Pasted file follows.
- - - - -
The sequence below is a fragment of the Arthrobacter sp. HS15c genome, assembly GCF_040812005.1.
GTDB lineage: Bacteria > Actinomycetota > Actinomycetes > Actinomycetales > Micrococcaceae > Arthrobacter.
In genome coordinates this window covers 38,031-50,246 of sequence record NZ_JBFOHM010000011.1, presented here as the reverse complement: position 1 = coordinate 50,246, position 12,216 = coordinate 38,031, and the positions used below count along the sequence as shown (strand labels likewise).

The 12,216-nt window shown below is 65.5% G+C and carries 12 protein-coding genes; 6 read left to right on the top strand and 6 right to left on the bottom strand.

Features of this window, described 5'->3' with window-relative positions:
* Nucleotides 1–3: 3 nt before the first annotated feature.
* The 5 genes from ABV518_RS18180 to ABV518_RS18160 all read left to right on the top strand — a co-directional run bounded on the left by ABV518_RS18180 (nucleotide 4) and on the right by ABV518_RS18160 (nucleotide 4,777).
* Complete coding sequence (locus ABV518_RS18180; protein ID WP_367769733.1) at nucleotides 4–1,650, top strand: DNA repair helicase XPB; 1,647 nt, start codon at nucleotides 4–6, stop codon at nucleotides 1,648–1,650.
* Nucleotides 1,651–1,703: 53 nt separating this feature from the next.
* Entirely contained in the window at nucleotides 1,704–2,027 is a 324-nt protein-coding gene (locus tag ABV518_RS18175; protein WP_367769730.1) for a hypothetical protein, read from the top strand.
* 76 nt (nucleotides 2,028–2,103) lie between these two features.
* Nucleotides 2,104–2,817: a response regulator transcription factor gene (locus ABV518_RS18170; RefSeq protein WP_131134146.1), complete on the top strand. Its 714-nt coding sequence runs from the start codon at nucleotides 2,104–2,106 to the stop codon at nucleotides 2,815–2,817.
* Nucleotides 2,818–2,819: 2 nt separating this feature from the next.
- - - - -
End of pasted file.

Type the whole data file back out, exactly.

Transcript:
The sequence below is a fragment of the Arthrobacter sp. HS15c genome, assembly GCF_040812005.1.
GTDB lineage: Bacteria > Actinomycetota > Actinomycetes > Actinomycetales > Micrococcaceae > Arthrobacter.
In genome coordinates this window covers 38,031-50,246 of sequence record NZ_JBFOHM010000011.1, presented here as the reverse complement: position 1 = coordinate 50,246, position 12,216 = coordinate 38,031, and the positions used below count along the sequence as shown (strand labels likewise).

The 12,216-nt window shown below is 65.5% G+C and carries 12 protein-coding genes; 6 read left to right on the top strand and 6 right to left on the bottom strand.

Features of this window, described 5'->3' with window-relative positions:
* Nucleotides 1–3: 3 nt before the first annotated feature.
* The 5 genes from ABV518_RS18180 to ABV518_RS18160 all read left to right on the top strand — a co-directional run bounded on the left by ABV518_RS18180 (nucleotide 4) and on the right by ABV518_RS18160 (nucleotide 4,777).
* Complete coding sequence (locus ABV518_RS18180; protein ID WP_367769733.1) at nucleotides 4–1,650, top strand: DNA repair helicase XPB; 1,647 nt, start codon at nucleotides 4–6, stop codon at nucleotides 1,648–1,650.
* Nucleotides 1,651–1,703: 53 nt separating this feature from the next.
* Entirely contained in the window at nucleotides 1,704–2,027 is a 324-nt protein-coding gene (locus tag ABV518_RS18175; protein WP_367769730.1) for a hypothetical protein, read from the top strand.
* 76 nt (nucleotides 2,028–2,103) lie between these two features.
* Nucleotides 2,104–2,817: a response regulator transcription factor gene (locus ABV518_RS18170; RefSeq protein WP_131134146.1), complete on the top strand. Its 714-nt coding sequence runs from the start codon at nucleotides 2,104–2,106 to the stop codon at nucleotides 2,815–2,817.
* Nucleotides 2,818–2,819: 2 nt separating this feature from the next.